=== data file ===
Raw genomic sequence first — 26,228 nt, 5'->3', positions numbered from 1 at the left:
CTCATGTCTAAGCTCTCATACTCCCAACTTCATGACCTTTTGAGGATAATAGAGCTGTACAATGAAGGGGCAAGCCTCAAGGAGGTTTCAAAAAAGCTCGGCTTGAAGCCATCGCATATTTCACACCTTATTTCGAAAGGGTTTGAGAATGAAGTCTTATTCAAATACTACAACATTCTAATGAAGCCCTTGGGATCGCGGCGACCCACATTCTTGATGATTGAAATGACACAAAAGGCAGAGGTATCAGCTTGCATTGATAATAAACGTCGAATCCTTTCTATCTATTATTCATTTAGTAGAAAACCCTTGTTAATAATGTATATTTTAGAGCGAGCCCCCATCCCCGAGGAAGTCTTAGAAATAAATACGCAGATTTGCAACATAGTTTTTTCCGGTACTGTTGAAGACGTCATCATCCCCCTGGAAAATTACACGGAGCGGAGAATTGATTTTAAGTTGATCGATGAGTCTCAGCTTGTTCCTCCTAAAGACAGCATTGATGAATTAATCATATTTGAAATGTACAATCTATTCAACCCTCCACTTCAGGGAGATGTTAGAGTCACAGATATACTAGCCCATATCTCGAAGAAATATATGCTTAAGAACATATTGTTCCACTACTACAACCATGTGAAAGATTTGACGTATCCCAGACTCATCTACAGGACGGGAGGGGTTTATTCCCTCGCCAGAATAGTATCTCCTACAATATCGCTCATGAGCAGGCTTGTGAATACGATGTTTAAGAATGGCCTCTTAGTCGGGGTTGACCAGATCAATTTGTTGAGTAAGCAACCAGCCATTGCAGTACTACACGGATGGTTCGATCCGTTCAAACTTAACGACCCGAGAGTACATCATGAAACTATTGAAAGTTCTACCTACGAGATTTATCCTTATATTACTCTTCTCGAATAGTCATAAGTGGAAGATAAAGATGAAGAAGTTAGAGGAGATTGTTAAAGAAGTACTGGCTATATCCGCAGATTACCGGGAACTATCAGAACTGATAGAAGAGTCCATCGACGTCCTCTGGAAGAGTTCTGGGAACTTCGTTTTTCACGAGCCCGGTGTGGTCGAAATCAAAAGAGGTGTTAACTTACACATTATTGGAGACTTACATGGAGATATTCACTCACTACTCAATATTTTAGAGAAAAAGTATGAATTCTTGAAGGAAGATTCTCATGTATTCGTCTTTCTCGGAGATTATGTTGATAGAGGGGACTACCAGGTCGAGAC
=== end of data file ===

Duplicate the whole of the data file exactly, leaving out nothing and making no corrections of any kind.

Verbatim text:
Raw genomic sequence first — 26,228 nt, 5'->3', positions numbered from 1 at the left:
CTCATGTCTAAGCTCTCATACTCCCAACTTCATGACCTTTTGAGGATAATAGAGCTGTACAATGAAGGGGCAAGCCTCAAGGAGGTTTCAAAAAAGCTCGGCTTGAAGCCATCGCATATTTCACACCTTATTTCGAAAGGGTTTGAGAATGAAGTCTTATTCAAATACTACAACATTCTAATGAAGCCCTTGGGATCGCGGCGACCCACATTCTTGATGATTGAAATGACACAAAAGGCAGAGGTATCAGCTTGCATTGATAATAAACGTCGAATCCTTTCTATCTATTATTCATTTAGTAGAAAACCCTTGTTAATAATGTATATTTTAGAGCGAGCCCCCATCCCCGAGGAAGTCTTAGAAATAAATACGCAGATTTGCAACATAGTTTTTTCCGGTACTGTTGAAGACGTCATCATCCCCCTGGAAAATTACACGGAGCGGAGAATTGATTTTAAGTTGATCGATGAGTCTCAGCTTGTTCCTCCTAAAGACAGCATTGATGAATTAATCATATTTGAAATGTACAATCTATTCAACCCTCCACTTCAGGGAGATGTTAGAGTCACAGATATACTAGCCCATATCTCGAAGAAATATATGCTTAAGAACATATTGTTCCACTACTACAACCATGTGAAAGATTTGACGTATCCCAGACTCATCTACAGGACGGGAGGGGTTTATTCCCTCGCCAGAATAGTATCTCCTACAATATCGCTCATGAGCAGGCTTGTGAATACGATGTTTAAGAATGGCCTCTTAGTCGGGGTTGACCAGATCAATTTGTTGAGTAAGCAACCAGCCATTGCAGTACTACACGGATGGTTCGATCCGTTCAAACTTAACGACCCGAGAGTACATCATGAAACTATTGAAAGTTCTACCTACGAGATTTATCCTTATATTACTCTTCTCGAATAGTCATAAGTGGAAGATAAAGATGAAGAAGTTAGAGGAGATTGTTAAAGAAGTACTGGCTATATCCGCAGATTACCGGGAACTATCAGAACTGATAGAAGAGTCCATCGACGTCCTCTGGAAGAGTTCTGGGAACTTCGTTTTTCACGAGCCCGGTGTGGTCGAAATCAAAAGAGGTGTTAACTTACACATTATTGGAGACTTACATGGAGATATTCACTCACTACTCAATATTTTAGAGAAAAAGTATGAATTCTTGAAGGAAGATTCTCATGTATTCGTCTTTCTCGGAGATTATGTTGATAGAGGGGACTACCAGGTCGAGAC